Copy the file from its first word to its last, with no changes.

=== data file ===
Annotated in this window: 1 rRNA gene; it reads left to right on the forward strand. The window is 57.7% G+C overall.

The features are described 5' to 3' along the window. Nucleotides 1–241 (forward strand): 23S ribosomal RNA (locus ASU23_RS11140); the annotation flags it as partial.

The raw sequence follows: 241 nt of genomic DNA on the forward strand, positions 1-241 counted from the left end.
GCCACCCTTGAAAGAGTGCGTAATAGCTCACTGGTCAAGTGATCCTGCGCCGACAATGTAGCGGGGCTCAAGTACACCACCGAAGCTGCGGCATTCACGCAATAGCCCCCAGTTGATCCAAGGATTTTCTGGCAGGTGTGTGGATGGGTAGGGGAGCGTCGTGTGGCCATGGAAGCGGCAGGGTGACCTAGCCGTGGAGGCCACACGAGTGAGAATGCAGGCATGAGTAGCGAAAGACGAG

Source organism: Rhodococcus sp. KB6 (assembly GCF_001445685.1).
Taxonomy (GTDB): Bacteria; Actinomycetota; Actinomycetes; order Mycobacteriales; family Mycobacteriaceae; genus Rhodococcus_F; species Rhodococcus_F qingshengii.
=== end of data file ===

Annotated in this window: 1 rRNA gene; it reads left to right on the forward strand. The window is 57.7% G+C overall.

The features are described 5' to 3' along the window. Nucleotides 1–241 (forward strand): 23S ribosomal RNA (locus ASU23_RS11140); the annotation flags it as partial.

The raw sequence follows: 241 nt of genomic DNA on the forward strand, positions 1-241 counted from the left end.
GCCACCCTTGAAAGAGTGCGTAATAGCTCACTGGTCAAGTGATCCTGCGCCGACAATGTAGCGGGGCTCAAGTACACCACCGAAGCTGCGGCATTCACGCAATAGCCCCCAGTTGATCCAAGGATTTTCTGGCAGGTGTGTGGATGGGTAGGGGAGCGTCGTGTGGCCATGGAAGCGGCAGGGTGACCTAGCCGTGGAGGCCACACGAGTGAGAATGCAGGCATGAGTAGCGAAAGACGAG

Source organism: Rhodococcus sp. KB6 (assembly GCF_001445685.1).
Taxonomy (GTDB): Bacteria; Actinomycetota; Actinomycetes; order Mycobacteriales; family Mycobacteriaceae; genus Rhodococcus_F; species Rhodococcus_F qingshengii.